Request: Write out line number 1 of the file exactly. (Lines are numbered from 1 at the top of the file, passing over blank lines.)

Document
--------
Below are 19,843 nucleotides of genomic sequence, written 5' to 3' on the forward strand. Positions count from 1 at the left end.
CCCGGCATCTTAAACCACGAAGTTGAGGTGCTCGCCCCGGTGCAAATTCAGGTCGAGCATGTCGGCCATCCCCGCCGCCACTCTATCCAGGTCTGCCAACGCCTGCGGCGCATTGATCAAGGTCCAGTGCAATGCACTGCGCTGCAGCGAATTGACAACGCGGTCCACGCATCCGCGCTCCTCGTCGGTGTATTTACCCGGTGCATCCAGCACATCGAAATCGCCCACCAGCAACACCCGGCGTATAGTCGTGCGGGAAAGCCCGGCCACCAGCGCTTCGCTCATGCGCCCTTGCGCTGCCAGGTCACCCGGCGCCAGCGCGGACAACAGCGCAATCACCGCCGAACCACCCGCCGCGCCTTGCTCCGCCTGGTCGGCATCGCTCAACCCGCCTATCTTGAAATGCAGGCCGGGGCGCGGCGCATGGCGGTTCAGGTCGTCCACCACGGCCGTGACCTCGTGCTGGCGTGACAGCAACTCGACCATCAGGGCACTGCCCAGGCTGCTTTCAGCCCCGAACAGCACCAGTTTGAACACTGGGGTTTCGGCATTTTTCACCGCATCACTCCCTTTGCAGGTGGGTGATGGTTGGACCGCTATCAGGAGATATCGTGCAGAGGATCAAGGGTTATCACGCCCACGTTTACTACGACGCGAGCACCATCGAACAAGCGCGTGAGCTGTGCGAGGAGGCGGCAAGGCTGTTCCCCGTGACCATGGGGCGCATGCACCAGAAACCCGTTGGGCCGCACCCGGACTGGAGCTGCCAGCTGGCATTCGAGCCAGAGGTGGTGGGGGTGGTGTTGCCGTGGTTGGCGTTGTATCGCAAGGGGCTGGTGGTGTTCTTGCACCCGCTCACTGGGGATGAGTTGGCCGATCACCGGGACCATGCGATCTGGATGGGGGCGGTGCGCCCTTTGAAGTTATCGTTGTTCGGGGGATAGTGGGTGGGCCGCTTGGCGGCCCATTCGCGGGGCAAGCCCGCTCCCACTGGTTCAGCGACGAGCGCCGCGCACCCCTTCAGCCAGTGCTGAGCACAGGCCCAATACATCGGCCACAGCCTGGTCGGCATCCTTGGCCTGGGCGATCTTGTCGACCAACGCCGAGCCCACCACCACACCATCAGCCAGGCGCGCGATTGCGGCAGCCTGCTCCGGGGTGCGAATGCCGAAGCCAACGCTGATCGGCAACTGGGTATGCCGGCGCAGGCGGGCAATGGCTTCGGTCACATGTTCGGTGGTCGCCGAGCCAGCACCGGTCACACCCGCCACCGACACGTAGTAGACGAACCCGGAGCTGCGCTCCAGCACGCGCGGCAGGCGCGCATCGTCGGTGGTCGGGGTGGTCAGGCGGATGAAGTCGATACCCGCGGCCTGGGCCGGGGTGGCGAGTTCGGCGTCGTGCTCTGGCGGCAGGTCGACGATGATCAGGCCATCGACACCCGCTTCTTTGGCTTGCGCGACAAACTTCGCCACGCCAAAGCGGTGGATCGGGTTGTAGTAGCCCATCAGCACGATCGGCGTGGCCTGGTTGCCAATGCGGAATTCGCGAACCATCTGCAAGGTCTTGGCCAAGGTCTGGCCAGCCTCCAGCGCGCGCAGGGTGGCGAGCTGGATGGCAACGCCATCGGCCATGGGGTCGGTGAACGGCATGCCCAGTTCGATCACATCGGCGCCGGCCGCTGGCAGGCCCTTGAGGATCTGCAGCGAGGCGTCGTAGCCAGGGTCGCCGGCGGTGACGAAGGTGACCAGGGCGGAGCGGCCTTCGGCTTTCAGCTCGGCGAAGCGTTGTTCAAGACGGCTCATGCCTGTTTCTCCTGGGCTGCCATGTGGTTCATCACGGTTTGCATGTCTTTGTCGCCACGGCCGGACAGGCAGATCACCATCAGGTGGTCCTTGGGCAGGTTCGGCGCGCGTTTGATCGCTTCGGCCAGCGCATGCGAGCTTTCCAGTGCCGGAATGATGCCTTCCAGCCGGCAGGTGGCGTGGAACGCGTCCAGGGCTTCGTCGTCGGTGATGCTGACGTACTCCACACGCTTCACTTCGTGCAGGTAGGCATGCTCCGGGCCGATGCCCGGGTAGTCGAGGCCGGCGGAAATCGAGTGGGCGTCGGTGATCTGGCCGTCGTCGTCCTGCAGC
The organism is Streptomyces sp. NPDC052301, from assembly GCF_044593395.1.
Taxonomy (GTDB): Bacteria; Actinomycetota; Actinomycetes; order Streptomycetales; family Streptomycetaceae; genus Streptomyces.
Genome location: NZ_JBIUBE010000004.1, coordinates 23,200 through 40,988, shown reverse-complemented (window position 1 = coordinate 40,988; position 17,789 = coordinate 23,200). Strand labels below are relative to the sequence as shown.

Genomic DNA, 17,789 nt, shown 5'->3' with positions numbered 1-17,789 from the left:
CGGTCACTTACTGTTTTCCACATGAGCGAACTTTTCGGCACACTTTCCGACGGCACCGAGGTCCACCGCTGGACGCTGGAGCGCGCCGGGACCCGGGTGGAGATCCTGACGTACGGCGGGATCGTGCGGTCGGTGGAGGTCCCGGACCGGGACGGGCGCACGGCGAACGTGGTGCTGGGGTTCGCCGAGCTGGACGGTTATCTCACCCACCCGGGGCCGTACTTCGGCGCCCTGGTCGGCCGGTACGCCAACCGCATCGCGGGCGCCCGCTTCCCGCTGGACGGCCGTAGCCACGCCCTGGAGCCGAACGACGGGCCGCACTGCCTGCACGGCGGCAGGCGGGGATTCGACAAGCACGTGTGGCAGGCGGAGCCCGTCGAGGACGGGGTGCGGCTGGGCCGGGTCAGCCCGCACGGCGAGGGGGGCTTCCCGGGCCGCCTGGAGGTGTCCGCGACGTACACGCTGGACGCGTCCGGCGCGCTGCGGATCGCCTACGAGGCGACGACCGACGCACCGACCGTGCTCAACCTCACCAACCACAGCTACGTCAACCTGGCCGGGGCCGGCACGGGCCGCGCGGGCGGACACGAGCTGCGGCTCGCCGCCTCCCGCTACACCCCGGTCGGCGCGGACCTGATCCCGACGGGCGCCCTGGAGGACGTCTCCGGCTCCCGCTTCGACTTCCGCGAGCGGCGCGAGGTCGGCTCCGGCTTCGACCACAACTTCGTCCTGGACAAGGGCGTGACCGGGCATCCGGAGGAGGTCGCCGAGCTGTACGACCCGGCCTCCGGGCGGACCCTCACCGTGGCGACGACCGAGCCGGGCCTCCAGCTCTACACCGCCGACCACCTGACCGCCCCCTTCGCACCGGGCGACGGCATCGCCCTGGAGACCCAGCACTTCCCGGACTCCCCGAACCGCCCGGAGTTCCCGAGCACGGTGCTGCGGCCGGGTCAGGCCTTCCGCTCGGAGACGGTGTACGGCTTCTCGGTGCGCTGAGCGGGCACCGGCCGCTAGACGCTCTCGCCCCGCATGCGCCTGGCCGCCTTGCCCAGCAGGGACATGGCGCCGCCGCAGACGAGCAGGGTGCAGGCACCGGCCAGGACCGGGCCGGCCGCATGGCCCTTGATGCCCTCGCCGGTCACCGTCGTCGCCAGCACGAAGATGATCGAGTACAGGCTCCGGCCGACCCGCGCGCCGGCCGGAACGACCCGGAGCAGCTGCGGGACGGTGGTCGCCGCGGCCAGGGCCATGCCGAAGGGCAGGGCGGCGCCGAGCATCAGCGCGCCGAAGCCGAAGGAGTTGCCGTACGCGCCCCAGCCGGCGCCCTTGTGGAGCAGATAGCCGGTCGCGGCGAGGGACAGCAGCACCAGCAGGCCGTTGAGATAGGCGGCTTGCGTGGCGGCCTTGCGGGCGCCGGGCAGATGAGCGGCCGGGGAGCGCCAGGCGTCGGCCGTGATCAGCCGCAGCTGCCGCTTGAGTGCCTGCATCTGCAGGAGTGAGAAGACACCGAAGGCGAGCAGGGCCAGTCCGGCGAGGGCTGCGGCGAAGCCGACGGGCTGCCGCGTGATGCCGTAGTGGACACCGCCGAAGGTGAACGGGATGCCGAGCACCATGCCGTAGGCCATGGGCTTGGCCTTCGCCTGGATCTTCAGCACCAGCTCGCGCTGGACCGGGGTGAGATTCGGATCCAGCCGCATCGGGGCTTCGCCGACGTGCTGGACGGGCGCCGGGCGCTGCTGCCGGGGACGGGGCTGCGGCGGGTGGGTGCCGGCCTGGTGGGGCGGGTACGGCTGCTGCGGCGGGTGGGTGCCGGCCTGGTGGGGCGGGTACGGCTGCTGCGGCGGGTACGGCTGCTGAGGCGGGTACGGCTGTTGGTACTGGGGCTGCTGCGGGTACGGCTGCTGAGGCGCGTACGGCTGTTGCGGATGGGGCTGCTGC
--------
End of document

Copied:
Below are 19,843 nucleotides of genomic sequence, written 5' to 3' on the forward strand. Positions count from 1 at the left end.